Over 400 million Christians live in ‘lands of persecution’: human rights activist
More than 400 million Christians live in countries that persecute churches — and that persecution is only worsening, according to the leader of a Roman Catholic human rights organization based in Italy.
Alessandro Monteduro, director of ACS-Italia, the Italian chapter of Aid to the Church in Need, told Vatican News in an interview published last week that there were around 416 million Christians who live “in lands of persecution.”
“I want to clarify that ‘living in lands of persecution' does not mean ‘persecuted,’ but living in a land of persecution, however, exposes you daily to risks that may arise due to the behavior of the persecutors,” explained Monteduro, as rendered by Google translate.
“Unfortunately, all the reports of the charity agencies, but also those reports that involve the states most willing to do so, such as the United States and Great Britain, tell of a tightening of their conditions.”
Monteduro also told Vatican News that in “certain areas of the planet,” such as the continent of Africa, “the suffering of Christian communities is worsening” due to religious intolerance.
“Across Africa, from sub-Saharan Africa to East Africa, there are at least a couple of dozen terrorist organizations that have the ambition, from their point of view, to install caliphates in their territories,” he continued.
He also spoke of violent persecution in India due to local fears that Christian groups are trying to convert Hindus to Christianity, adding that there was “too much indifference to these tragedies.”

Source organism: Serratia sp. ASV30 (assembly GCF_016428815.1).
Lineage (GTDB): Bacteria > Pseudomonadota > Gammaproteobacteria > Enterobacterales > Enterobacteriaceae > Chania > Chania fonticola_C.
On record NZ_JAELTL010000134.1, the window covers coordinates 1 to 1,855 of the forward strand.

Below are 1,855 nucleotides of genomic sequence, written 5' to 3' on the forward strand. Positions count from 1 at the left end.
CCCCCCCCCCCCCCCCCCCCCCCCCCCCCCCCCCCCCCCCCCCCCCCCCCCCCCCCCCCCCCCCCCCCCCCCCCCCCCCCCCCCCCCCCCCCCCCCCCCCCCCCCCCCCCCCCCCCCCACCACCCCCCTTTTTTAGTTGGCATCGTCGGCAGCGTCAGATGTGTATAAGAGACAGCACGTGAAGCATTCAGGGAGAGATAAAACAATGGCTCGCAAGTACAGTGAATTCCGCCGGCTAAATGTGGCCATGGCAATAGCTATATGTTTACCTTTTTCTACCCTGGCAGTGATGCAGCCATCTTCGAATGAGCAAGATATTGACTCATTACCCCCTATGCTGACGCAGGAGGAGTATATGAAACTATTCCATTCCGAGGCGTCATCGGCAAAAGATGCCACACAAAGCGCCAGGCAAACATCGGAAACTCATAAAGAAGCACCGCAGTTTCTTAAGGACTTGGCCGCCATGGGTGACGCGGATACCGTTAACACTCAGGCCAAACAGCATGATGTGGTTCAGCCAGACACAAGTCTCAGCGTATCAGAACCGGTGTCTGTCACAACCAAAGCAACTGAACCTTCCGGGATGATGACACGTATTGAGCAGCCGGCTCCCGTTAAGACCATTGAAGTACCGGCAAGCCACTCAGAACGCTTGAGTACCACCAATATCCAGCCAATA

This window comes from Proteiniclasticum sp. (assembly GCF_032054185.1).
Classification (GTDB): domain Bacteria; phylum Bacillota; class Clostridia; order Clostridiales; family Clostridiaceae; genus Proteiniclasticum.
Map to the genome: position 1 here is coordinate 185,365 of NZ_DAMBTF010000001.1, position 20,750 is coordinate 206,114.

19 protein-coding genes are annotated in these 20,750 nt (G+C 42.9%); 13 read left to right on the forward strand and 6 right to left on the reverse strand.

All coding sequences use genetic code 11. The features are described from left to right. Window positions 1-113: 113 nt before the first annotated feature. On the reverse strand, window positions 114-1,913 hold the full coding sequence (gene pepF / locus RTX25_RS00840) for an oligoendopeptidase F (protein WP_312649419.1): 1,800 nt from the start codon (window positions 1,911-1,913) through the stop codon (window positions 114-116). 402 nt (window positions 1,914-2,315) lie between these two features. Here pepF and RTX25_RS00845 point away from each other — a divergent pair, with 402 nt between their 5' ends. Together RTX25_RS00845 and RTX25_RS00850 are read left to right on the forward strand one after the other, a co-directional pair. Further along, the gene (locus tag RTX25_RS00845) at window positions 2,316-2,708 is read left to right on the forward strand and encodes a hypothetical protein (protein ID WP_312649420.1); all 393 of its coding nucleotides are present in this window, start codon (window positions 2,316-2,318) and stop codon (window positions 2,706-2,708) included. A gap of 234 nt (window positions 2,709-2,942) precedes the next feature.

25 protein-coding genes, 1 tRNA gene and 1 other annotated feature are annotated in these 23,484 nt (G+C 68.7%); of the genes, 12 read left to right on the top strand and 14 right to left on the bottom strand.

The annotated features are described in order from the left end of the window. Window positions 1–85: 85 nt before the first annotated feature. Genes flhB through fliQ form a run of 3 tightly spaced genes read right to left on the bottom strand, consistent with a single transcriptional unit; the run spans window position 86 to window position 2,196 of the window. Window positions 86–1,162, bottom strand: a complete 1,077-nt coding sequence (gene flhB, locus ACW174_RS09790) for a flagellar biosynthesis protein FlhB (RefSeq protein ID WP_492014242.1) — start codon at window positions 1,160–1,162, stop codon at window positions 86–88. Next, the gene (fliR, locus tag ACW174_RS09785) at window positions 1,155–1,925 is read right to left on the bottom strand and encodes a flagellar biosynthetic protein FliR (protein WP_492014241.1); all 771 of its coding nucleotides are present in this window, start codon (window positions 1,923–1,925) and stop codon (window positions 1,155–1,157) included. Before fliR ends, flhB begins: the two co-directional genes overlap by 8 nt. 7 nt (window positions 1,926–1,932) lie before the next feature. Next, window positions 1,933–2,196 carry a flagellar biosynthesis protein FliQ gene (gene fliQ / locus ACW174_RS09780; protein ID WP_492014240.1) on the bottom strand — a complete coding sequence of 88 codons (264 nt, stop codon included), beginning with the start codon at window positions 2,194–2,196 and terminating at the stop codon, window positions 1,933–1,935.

Monteduro’s concerns over the rising intolerance of Christianity in Africa were echoed by the ecumenical Christian group Release International and its Persecution Trends 2022 report.
Release International cited multiple African countries, as well as the nations of India and North Korea, as regions that were “of growing concern” for local Christian communities.
In 2021 in Burkina Faso, for example, local Islamic terrorists engaged in a host of attacks on churches, including bombings, school burnings, assaulting places of worship and murders.
Release International also expressed concern about Afghanistan, which was recently taken over by the Taliban shortly after the U.S. pulled its troops out but left its military equipment.
“In 2022, there is a very real threat of higher levels of violent persecution in Afghanistan,” stated Release International CEO Paul Robinson, as part of the report.
“Our partners tell us that Christians who are unable to follow the outward forms of Islam, such as praying at the mosque and saying the shahada, the Islamic profession of faith, will stand out more clearly.”